New migrant shelters proliferate despite local protests
Despite referendums, open letters and protests, city leaders in Germany refuse to listen to local residents and are seeking to find loopholes for the admission of as many migrants as possible.
Berlin has recently seen a surge in assaults against LGBTQ people perpetrated by Muslim migrants, the owner of a gay club told the German Bild newspaper.
Carla Pahlau, the owner of the club called „Die Busche”, has written an open letter to Berlin Mayor Kai Wegner, expressing her concern for the safety of her guests, as the city plans to create a refugee shelter to accommodate 650 migrants from Turkiye, Syria and Afghanistan right across the street, directly opposite her club.
According to Bild, she fears that conflicts could arise between the club’s guests and the new arrivals, which would mean that Die Busche would be „threatened with closure”.
Kurt Wansner and Timur Husein, opposition CDU members in the Berlin senate, told Bild that they support the club owner and believe that the city’s choice of location is a disaster, adding that the arrival of hundreds of migrants in a crime-ridden area would only further exacerbate the situation.
However, Oliver Noll, left-wing deputy mayor, says that local residents and the migrants to arrive soon „have to get used to each other”.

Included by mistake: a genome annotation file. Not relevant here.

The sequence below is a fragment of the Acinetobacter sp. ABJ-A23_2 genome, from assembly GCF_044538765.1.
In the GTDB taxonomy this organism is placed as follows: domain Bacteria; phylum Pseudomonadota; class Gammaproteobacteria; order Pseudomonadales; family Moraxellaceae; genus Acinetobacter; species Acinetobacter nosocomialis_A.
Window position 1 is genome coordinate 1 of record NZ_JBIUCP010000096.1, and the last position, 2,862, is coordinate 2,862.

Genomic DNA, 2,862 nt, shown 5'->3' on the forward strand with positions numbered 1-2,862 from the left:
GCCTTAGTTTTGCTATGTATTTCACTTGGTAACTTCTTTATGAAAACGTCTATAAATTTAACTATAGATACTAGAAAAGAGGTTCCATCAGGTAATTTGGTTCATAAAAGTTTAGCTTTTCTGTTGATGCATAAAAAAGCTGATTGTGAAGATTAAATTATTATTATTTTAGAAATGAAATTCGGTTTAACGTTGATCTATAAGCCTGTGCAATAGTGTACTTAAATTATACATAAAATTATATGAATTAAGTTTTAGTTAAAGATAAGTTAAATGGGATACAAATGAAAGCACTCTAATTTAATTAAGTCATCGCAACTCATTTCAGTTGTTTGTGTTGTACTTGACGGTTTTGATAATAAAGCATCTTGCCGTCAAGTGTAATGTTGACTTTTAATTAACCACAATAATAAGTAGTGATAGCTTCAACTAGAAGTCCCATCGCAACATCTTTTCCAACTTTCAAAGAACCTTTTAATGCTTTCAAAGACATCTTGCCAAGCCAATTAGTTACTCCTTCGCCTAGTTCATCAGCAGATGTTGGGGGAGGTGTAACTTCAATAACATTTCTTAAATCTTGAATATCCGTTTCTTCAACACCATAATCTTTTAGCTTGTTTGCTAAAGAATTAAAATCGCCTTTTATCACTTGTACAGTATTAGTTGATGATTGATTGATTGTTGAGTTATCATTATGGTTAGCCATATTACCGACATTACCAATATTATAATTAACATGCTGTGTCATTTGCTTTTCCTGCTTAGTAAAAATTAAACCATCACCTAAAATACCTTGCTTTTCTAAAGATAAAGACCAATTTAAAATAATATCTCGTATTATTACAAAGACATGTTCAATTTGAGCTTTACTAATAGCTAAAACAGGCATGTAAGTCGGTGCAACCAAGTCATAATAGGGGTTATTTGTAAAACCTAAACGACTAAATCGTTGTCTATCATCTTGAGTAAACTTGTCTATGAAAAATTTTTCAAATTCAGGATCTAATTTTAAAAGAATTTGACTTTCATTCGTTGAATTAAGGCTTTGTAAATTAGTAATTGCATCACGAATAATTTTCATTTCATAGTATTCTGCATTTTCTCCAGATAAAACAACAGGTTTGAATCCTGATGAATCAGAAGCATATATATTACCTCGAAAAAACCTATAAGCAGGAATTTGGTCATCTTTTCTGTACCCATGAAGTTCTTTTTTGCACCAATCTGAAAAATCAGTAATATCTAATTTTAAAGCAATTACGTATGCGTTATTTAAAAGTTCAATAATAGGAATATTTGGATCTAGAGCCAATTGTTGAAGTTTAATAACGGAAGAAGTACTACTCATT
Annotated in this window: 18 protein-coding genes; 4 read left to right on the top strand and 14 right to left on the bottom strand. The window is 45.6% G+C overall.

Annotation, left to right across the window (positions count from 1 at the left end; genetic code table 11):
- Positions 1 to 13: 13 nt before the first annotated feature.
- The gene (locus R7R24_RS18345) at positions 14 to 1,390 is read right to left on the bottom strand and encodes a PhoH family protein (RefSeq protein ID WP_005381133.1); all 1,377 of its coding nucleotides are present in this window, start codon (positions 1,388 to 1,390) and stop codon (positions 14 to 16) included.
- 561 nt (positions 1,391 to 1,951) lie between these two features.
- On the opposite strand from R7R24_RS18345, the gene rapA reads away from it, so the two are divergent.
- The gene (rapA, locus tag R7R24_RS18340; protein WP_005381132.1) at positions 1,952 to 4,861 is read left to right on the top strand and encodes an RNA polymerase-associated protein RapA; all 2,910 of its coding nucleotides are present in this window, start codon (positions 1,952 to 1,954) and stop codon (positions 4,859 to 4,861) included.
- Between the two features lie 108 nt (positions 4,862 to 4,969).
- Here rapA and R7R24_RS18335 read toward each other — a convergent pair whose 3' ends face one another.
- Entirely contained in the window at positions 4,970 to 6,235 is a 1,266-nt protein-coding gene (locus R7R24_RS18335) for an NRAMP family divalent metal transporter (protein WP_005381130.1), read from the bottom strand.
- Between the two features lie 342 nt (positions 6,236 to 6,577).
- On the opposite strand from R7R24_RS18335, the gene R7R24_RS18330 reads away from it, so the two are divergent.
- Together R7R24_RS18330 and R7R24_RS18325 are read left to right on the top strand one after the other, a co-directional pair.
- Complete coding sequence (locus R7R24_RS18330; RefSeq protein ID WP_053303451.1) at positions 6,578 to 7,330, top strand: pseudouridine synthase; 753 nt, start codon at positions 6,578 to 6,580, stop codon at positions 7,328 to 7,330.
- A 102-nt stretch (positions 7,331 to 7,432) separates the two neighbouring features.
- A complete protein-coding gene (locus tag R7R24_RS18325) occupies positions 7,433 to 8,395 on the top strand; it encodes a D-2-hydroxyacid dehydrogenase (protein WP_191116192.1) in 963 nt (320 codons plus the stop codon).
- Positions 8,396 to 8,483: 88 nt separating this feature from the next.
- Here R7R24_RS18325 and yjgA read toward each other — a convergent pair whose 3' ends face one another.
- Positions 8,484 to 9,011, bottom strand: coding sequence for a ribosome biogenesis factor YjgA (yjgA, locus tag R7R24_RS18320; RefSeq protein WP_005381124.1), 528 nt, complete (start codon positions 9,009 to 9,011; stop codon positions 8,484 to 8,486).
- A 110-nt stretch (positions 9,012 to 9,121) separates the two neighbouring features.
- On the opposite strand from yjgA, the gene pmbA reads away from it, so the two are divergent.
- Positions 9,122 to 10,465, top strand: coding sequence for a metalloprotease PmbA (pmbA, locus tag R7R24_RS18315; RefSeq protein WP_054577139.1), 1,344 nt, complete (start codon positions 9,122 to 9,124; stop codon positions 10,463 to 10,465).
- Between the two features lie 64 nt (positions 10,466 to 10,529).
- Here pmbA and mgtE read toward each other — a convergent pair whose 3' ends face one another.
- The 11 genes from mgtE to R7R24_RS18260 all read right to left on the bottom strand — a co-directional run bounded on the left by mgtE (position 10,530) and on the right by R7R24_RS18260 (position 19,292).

Loopholes for migrants at the expense of locals
In the north-eastern state of Mecklenburg-Vorpommern, Germans regularly vote against migrants in various referendums, but the state’s leaders consistently ignore the outcome and seek all sorts of loopholes in a bid to host migrants.
Most recently, a referendum was held in Grevensmuhlen, where an overwhelming majority of the residents, 91.4 per cent, voted against a container facility in the town, RMX News reports.
The outcome of the vote means that the town, with a population 10 thousand, must make sure that no container villages are set up on urban land, and no land owned by the town can be rented or sold for this purpose.
Despite the overwhelming majority voting against migrant camps, Grevesmuhlen Mayor Lars Prahler argued that
the vote does not apply to land in private ownership, and only prohibits container housing. He said the town will continue to accommodate migrants in permanent buildings, such as sports halls. He also added that the municipality is looking into the option of putting up tents for migrants, and noted that the referendum is only binding for a period of two years.
Also in Mecklenburg-Vorpommern, 65 per cent of the residents living in Greifswald voted against a container village there. However, Stefan Fassbinder, Green party mayor, rejected the results saying that migrants will come one way or the other anyhow. He added that despite the vote, the municipality will stick to its pro-migration agenda although it will be harder to decide where to house new arrivals.